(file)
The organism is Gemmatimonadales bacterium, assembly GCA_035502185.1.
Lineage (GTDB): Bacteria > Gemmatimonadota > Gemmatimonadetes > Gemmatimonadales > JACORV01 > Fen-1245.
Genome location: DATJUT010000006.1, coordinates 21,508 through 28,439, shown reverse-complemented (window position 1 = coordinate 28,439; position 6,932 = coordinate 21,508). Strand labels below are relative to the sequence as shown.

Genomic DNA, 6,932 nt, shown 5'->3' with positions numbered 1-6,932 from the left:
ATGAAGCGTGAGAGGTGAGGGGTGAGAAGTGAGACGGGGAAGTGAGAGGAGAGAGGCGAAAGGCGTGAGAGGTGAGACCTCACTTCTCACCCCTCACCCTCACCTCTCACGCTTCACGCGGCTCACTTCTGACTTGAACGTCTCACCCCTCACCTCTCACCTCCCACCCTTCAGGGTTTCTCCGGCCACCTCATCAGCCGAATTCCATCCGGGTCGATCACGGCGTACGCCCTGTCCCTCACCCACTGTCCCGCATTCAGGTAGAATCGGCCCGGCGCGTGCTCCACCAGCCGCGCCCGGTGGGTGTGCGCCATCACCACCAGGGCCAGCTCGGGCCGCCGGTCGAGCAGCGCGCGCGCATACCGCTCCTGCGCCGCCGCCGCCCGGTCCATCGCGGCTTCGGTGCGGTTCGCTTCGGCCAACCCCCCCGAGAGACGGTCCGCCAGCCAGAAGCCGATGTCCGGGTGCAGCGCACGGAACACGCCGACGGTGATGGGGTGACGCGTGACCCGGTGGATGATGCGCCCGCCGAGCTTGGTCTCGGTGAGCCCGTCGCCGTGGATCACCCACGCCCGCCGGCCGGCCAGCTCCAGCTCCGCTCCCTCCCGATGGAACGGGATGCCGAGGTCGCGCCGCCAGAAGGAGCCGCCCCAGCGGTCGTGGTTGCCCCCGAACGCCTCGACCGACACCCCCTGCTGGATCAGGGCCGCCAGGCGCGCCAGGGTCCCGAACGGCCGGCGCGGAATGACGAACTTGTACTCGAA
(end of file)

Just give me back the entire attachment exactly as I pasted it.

The organism is Gemmatimonadales bacterium, assembly GCA_035502185.1.
Lineage (GTDB): Bacteria > Gemmatimonadota > Gemmatimonadetes > Gemmatimonadales > JACORV01 > Fen-1245.
Genome location: DATJUT010000006.1, coordinates 21,508 through 28,439, shown reverse-complemented (window position 1 = coordinate 28,439; position 6,932 = coordinate 21,508). Strand labels below are relative to the sequence as shown.

Genomic DNA, 6,932 nt, shown 5'->3' with positions numbered 1-6,932 from the left:
ATGAAGCGTGAGAGGTGAGGGGTGAGAAGTGAGACGGGGAAGTGAGAGGAGAGAGGCGAAAGGCGTGAGAGGTGAGACCTCACTTCTCACCCCTCACCCTCACCTCTCACGCTTCACGCGGCTCACTTCTGACTTGAACGTCTCACCCCTCACCTCTCACCTCCCACCCTTCAGGGTTTCTCCGGCCACCTCATCAGCCGAATTCCATCCGGGTCGATCACGGCGTACGCCCTGTCCCTCACCCACTGTCCCGCATTCAGGTAGAATCGGCCCGGCGCGTGCTCCACCAGCCGCGCCCGGTGGGTGTGCGCCATCACCACCAGGGCCAGCTCGGGCCGCCGGTCGAGCAGCGCGCGCGCATACCGCTCCTGCGCCGCCGCCGCCCGGTCCATCGCGGCTTCGGTGCGGTTCGCTTCGGCCAACCCCCCCGAGAGACGGTCCGCCAGCCAGAAGCCGATGTCCGGGTGCAGCGCACGGAACACGCCGACGGTGATGGGGTGACGCGTGACCCGGTGGATGATGCGCCCGCCGAGCTTGGTCTCGGTGAGCCCGTCGCCGTGGATCACCCACGCCCGCCGGCCGGCCAGCTCCAGCTCCGCTCCCTCCCGATGGAACGGGATGCCGAGGTCGCGCCGCCAGAAGGAGCCGCCCCAGCGGTCGTGGTTGCCCCCGAACGCCTCGACCGACACCCCCTGCTGGATCAGGGCCGCCAGGCGCGCCAGGGTCCCGAACGGCCGGCGCGGAATGACGAACTTGTACTCGAA